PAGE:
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Rail group seeks preliminary study

A private company seeking to build an elevated high-speed rail line from Rochester to the Twin Cities has withdrawn a request for exclusive air rights above state highways and is instead seeking a permit to allow for preliminary study of the rail...

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A private company seeking to build an elevated high-speed rail line from Rochester to the Twin Cities has withdrawn a request for exclusive air rights above state highways and is instead seeking a permit to allow for preliminary study of the rail line.

The North American High Speed Rail Group is seeking a right-of-way permit from the Minnesota Department of Transportation. Company spokeswoman Wendy Meadley said that permit would allow the company to complete a preliminary study to determine whether the rail project is feasible.

"We brainstormed and came up with the fact that there is a very simple permitting process that exists that would allow us to do a quicker study to know if we are interested in moving forward or not," Meadley said.

MnDOT Commissioner Charlie Zelle said he is pleased to see the company moving in this direction instead of continuing to seek exclusive negotiating rights for air space on portions of I-494, Minnesota Highway 55, U.S. 52, U.S. 63 and Interstate-90. He said this preliminary study will help answer key questions about the project's viability.

Zelle added that the fact the company is willing to invest dollars to do a study "is very encouraging."


A 'no-risk proposal'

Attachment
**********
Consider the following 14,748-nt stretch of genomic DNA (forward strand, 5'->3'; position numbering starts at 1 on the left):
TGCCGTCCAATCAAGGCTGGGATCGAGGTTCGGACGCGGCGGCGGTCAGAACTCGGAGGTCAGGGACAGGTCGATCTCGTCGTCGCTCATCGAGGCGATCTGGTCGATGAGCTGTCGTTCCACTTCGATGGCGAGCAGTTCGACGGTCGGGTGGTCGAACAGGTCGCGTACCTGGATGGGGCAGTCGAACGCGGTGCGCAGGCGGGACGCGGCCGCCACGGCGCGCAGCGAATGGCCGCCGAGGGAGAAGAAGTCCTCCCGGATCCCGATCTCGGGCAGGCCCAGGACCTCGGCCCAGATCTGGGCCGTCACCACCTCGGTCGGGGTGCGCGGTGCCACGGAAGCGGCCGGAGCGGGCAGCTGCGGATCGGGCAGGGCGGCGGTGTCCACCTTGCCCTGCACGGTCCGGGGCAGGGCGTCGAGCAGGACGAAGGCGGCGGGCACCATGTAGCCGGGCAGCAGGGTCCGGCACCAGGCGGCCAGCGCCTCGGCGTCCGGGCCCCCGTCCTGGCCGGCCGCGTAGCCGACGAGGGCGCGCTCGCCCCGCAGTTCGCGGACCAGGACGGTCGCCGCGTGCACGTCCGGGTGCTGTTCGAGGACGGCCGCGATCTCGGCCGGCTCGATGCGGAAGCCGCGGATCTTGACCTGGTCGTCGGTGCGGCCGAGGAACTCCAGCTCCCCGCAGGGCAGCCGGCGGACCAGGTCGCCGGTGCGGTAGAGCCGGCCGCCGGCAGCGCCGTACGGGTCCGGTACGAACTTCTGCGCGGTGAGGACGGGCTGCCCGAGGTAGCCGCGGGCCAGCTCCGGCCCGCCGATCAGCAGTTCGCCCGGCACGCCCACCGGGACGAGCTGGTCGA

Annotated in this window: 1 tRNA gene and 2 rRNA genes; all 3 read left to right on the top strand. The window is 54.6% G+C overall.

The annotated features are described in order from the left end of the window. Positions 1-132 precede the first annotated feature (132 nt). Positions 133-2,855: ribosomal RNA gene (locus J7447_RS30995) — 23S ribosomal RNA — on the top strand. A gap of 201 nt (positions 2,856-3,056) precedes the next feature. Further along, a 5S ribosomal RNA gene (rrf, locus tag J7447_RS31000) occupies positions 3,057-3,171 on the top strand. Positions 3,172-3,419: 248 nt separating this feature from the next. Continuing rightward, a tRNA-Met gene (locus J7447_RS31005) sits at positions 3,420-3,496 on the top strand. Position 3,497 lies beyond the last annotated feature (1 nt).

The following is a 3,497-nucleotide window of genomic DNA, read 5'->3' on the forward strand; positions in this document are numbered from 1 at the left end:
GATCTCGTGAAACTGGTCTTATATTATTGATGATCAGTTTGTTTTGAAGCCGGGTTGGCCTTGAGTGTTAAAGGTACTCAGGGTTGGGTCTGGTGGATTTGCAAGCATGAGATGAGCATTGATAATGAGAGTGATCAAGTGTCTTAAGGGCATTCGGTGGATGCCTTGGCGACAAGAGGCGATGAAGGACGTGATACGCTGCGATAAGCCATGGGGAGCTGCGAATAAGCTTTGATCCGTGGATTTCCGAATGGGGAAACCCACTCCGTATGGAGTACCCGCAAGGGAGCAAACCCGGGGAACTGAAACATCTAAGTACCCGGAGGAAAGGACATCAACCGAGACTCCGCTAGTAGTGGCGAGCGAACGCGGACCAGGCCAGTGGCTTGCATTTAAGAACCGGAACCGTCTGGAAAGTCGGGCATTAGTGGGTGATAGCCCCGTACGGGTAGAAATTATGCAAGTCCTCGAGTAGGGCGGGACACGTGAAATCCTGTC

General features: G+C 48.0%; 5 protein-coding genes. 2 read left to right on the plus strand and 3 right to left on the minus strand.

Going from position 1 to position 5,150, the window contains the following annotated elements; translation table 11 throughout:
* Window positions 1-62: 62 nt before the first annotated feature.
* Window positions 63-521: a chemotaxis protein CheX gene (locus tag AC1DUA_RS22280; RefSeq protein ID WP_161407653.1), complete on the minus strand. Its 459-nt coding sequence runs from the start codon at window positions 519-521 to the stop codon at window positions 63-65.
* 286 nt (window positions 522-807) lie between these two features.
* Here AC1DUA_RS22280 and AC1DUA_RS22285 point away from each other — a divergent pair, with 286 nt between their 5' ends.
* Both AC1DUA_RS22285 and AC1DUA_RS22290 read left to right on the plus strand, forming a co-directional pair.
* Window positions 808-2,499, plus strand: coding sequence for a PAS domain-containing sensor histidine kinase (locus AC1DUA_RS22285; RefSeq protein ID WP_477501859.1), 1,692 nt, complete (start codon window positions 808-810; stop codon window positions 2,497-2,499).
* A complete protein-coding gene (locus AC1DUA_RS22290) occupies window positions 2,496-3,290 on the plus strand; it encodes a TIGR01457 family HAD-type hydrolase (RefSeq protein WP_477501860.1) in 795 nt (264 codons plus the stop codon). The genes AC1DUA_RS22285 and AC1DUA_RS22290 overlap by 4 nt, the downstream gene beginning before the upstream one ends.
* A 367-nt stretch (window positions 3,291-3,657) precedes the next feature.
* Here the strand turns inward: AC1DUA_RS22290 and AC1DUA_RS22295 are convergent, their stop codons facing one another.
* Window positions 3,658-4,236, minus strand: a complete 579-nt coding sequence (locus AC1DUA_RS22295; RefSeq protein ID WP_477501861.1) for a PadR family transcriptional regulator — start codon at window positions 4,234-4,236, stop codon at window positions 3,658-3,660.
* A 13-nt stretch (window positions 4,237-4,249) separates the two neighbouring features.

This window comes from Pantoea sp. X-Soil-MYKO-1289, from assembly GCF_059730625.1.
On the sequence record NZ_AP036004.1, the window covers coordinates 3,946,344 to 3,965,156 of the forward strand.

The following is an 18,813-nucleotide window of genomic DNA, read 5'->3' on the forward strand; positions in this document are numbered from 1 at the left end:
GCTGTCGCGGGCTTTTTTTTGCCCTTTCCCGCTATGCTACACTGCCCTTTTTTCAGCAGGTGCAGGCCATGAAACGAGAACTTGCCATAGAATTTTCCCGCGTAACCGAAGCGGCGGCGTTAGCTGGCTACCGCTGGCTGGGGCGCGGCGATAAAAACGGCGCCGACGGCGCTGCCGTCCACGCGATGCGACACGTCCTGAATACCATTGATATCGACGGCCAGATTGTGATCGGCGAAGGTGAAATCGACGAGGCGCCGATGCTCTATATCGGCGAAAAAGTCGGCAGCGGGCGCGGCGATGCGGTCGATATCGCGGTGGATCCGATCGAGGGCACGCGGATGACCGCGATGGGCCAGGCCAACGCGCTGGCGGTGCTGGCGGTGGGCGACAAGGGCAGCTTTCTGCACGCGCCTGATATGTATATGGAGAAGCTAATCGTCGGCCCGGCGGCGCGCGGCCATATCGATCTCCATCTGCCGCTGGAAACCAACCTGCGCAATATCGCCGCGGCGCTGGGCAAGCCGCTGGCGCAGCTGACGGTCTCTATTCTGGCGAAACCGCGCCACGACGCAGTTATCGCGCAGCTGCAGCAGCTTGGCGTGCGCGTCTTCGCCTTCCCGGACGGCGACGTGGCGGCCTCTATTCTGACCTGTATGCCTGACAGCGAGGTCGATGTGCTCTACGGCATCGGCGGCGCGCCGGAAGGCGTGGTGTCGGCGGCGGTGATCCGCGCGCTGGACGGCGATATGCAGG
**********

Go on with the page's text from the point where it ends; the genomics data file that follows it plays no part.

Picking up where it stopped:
The rail group is seeking to build a $4.2 billion rail line from Rochester to the Twin Cities that would be funded through a combination of U.S. and Chinese investors. Train speeds would top 200 miles per hour, enabling passengers to make the trip in as little as 29 minutes.

MnDOT Chief of Staff Eric Davis said the rail group recently applied for a right-of-way permit, but it was denied because the request was too general and was for a two-year time period. Davis said he has been talking with the group about submitting a more detailed permit application that would be for approximately 120 days. He said these types of right-of-way permits are very common and often granted to utility companies, wind developers and other entities seeking to do work in a right-of way.

"They have assured us that there won't be any traffic impact, but they still need a permit if they are going to do surveys," Davis said.

The company has not yet submitted its revised permit request. It is expected to include portions of I-494, Minnesota Highway 55, U.S. 52, U.S. 63 and Interstate-90.

"The good news for the state is it's really kind of a no-risk proposal for us. It's really just our standard operating procedure," Davis said.